Anthony: well, let's talk about what your priorities are now as CIO of the U S business. Uh, maybe tell us at a high level what some of your major priorities are.
So number one, helping customers feel financially secure is our purpose. So how do I make sure that everything we're doing is going to help align to that? We began our modernization journey over five years ago. We started that journey by focusing on the applications and the systems that were most critical to the customer experience.
Kim: We use that as a guidepost for where to begin, because you know, you can't start with everything that might need to be addressed. you've got to make some tough choices. For our group benefits area. It was our focus on east service, which provides the employers with efficient benefit management in life.
It was a focus on accelerated underwriting and principle life online, which offers easy customer completion of the life insurance application. So we have continued on that path to modernization, but we've aligned that modernization with what are the highest priority key outcomes for our business and our customers in the past.
I think it has had a bad habit of talking about certain types of technology initiatives, only in technology terms, for example, We have been known to talk about tech debt that really misses the mark. Sometimes tech debt is actually business step. I feel like we have moved beyond that. We talk about the value that comes from a focus on modernizing a capability and divesting from the legacy solutions.
The business value is that increased velocity. For our software delivery teams, greater speed to market, better customer experience a reduction in risk. our business understands the benefits of our top priorities. Modernizing our application portfolio, shutting down legacy applications, API, enabling our capabilities and positioning and leveraging our data.
To deliver on that better customer experience and also create efficiencies in our operations.
Anthony: Well, yeah. You know, you mentioned cloud as well. I wonder if you could give us a little bit of an update as to where you stand on those major areas.
Kim: Absolutely. So for us, we have been on the cloud journey now for a few years, right. The thing that we didn't do was talk about it only as a cloud journey, we talked about the reasons that cloud would be advantageous for the business and why it would enable us to move more quickly in the future, as we were trying to deliver on those capabilities. When you think about what it takes to embark on that, though, you also have to think about how are you going to make sure that your teams are ready to embark on that journey also. So sometimes you hear cloud and people talk about how do I just start using it and you need to be prepared. To have your staff ready to also be able to leverage it in the way that it was intended. You'll you might get some benefit out of some lift and shift, but the real benefits of cloud are about How you can actually leverage everything that it enables at principle. Overall, we have a partnership with AWS and have been looking at how do we make sure we can accelerate our staff's understanding of all of the potential benefits and how they can utilize everything that's available in the class.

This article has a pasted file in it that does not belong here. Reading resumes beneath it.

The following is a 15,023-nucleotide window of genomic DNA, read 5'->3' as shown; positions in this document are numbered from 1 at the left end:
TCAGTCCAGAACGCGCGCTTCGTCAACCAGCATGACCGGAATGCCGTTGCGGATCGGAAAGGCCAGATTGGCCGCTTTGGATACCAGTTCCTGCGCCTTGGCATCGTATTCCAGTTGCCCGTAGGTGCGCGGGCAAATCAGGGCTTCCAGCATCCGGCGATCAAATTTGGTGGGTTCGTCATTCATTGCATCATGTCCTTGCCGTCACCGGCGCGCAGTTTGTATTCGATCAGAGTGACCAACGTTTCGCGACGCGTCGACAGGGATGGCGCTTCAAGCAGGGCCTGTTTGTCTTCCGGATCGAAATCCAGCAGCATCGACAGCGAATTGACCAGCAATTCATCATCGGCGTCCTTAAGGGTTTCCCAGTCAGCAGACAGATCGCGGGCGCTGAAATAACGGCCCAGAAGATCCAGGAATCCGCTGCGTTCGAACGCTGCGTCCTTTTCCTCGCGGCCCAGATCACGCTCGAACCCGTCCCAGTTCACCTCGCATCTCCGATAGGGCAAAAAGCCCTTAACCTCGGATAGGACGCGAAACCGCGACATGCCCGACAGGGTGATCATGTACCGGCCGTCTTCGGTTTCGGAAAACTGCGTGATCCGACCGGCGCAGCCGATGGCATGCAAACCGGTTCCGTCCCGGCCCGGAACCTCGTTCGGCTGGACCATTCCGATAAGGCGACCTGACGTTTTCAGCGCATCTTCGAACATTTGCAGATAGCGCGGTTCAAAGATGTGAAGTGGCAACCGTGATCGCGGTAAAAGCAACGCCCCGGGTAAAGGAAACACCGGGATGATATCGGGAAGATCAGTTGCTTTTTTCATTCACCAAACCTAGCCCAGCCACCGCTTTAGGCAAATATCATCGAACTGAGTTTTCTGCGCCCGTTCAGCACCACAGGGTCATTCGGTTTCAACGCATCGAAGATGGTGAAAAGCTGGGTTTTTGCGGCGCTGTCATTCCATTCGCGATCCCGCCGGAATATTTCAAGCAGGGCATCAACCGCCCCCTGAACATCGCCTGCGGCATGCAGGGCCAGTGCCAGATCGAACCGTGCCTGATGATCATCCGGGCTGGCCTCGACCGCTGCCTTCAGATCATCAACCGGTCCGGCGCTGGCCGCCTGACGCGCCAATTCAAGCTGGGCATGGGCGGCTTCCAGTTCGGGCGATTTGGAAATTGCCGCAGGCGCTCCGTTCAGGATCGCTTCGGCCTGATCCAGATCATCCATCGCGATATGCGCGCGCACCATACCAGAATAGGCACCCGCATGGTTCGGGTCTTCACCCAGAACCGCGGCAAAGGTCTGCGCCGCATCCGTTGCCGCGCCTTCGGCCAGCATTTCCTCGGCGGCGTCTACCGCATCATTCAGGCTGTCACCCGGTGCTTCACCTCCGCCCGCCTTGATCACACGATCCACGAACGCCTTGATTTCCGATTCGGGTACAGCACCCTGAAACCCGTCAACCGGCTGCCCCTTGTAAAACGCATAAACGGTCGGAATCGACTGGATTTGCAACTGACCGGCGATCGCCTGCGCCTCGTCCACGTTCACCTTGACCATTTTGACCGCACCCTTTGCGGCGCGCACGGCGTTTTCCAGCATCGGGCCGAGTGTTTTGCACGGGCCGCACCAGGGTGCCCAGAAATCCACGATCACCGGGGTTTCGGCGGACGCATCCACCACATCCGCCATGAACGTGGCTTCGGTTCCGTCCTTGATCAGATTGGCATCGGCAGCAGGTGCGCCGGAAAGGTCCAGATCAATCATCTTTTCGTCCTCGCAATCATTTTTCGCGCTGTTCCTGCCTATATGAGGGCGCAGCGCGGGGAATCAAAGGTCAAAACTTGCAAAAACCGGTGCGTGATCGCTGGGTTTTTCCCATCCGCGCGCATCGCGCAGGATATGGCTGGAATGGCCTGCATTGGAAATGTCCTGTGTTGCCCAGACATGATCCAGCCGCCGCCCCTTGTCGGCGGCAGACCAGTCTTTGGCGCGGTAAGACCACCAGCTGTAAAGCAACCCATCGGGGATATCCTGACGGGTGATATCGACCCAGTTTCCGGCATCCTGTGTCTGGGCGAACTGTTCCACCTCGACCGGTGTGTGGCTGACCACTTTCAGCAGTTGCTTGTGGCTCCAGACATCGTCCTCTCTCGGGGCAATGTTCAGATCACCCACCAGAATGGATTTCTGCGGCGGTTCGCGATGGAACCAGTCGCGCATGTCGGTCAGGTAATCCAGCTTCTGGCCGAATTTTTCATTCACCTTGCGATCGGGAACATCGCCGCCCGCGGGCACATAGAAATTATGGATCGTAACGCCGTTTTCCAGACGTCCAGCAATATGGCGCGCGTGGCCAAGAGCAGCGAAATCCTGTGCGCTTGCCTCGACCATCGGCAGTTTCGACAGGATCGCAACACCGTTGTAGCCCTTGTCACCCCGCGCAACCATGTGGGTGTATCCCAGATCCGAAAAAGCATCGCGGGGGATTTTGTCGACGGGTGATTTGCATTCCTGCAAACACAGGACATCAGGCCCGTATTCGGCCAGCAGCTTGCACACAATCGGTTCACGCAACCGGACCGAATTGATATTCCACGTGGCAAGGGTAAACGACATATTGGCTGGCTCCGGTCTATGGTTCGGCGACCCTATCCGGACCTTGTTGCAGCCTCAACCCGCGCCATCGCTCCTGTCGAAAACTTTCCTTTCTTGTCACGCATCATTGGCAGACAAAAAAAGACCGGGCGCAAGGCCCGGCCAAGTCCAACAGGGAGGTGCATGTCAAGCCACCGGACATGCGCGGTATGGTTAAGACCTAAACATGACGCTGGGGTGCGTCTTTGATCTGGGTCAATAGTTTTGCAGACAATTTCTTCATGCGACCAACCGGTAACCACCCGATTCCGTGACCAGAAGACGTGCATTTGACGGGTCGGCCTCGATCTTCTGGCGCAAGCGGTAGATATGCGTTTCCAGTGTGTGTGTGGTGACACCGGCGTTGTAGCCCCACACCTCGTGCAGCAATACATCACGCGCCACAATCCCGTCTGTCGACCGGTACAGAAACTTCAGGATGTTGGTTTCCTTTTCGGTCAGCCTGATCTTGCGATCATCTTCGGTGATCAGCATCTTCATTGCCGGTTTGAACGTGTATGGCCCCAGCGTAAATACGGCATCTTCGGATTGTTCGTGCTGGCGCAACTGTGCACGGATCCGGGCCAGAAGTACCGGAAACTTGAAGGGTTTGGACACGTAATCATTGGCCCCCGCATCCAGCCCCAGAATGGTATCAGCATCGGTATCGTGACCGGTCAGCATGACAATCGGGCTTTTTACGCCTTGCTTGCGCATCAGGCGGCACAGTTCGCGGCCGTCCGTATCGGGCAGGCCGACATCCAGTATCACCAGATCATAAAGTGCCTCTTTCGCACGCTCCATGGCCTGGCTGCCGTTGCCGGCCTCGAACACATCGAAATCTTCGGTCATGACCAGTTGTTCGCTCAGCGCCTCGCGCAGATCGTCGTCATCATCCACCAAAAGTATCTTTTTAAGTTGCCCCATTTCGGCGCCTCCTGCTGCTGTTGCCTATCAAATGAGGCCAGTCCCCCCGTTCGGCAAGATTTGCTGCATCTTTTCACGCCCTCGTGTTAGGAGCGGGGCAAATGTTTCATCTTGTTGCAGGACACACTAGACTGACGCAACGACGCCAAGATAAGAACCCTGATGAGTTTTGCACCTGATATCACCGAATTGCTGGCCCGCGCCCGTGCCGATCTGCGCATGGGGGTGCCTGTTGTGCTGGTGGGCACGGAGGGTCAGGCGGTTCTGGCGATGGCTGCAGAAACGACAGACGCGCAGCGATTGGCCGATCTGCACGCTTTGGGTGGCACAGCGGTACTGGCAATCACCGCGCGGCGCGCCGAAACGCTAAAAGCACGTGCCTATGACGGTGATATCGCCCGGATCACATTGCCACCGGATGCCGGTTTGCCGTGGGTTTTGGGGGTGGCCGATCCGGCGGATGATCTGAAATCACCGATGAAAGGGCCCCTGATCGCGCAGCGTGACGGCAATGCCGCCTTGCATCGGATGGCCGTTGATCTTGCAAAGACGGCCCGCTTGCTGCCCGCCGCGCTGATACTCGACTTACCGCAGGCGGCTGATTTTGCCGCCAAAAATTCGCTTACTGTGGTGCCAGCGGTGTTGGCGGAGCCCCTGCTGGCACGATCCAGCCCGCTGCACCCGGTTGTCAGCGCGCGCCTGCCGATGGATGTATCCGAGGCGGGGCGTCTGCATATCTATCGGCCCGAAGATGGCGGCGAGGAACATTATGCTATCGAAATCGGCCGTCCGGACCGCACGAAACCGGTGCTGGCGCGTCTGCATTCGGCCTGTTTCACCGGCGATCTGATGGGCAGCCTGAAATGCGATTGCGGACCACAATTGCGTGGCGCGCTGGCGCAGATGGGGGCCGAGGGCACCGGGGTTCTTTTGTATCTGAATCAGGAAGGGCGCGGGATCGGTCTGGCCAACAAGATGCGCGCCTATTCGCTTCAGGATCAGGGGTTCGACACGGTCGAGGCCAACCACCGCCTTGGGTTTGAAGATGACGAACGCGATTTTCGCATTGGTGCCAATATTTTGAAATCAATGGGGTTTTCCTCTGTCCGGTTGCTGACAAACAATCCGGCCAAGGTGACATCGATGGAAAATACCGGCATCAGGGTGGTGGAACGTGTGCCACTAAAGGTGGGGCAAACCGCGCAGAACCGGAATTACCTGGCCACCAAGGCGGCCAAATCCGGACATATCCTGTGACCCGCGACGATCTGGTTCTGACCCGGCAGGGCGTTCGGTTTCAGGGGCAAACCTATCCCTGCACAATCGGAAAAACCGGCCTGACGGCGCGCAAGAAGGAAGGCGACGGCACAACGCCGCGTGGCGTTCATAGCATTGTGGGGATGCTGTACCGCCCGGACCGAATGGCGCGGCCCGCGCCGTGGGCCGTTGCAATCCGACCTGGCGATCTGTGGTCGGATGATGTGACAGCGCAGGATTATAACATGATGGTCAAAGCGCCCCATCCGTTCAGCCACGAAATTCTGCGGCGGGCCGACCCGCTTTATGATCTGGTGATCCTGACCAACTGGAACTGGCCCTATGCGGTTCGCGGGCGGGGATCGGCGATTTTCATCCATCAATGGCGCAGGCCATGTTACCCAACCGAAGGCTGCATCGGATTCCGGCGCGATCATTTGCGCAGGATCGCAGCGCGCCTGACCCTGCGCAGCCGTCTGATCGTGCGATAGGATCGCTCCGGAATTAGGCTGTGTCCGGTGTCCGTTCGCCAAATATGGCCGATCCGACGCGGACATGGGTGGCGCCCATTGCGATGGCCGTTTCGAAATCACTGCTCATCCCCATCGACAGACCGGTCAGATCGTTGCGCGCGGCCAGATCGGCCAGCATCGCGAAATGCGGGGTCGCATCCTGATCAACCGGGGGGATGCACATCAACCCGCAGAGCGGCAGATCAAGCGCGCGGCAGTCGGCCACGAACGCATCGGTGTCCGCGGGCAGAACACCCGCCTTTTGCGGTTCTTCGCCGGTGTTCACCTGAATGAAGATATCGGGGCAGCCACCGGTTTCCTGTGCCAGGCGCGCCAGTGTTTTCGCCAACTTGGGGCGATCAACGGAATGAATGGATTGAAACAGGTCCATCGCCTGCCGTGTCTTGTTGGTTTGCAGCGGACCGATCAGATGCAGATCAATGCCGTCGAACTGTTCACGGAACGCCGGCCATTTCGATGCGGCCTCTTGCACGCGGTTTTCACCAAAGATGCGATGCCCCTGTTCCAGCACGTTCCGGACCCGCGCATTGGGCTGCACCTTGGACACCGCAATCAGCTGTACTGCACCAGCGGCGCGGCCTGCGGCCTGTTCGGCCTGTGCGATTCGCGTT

Anthony: So I think what's implied here also is that as you move into the cloud, I am following up with something you said here it's a, it reflects a changing it organization. So when we had this whole package software revolution, that meant that that the internal it organization was longer. Producing that, that software, right?
So the question that people were asking at the time was, are we an insurance company or a software company? And now the question that's being asked is, are we a technology infrastructure company? We're an insurance company. Right. But I think what's often missed. Is that what we're seeing as we sort of horizontalized the supply chain here is it has profound implications for the composition of your staff as a CIO.
Kim: it absolutely does. It absolutely. Does. You have to think about. Are you taking everybody with you along that journey? how are you positioning your staff to be best, the most successful that they can be? Is it making sure you have the right composition for a team that focuses more on integrations?
What about a team that has more green? What about a team that's still supporting your legacy application. That's critical also, how are you positioning all of that talent to be most successful and developing them for what their future might look like to.
Anthony: So Kim, you had mentioned e-service and I know that among your recent digital accomplishments is also the benefit design tool. how do these initiatives reflect principles it and business priorities, and how do they position the company to be more competitive?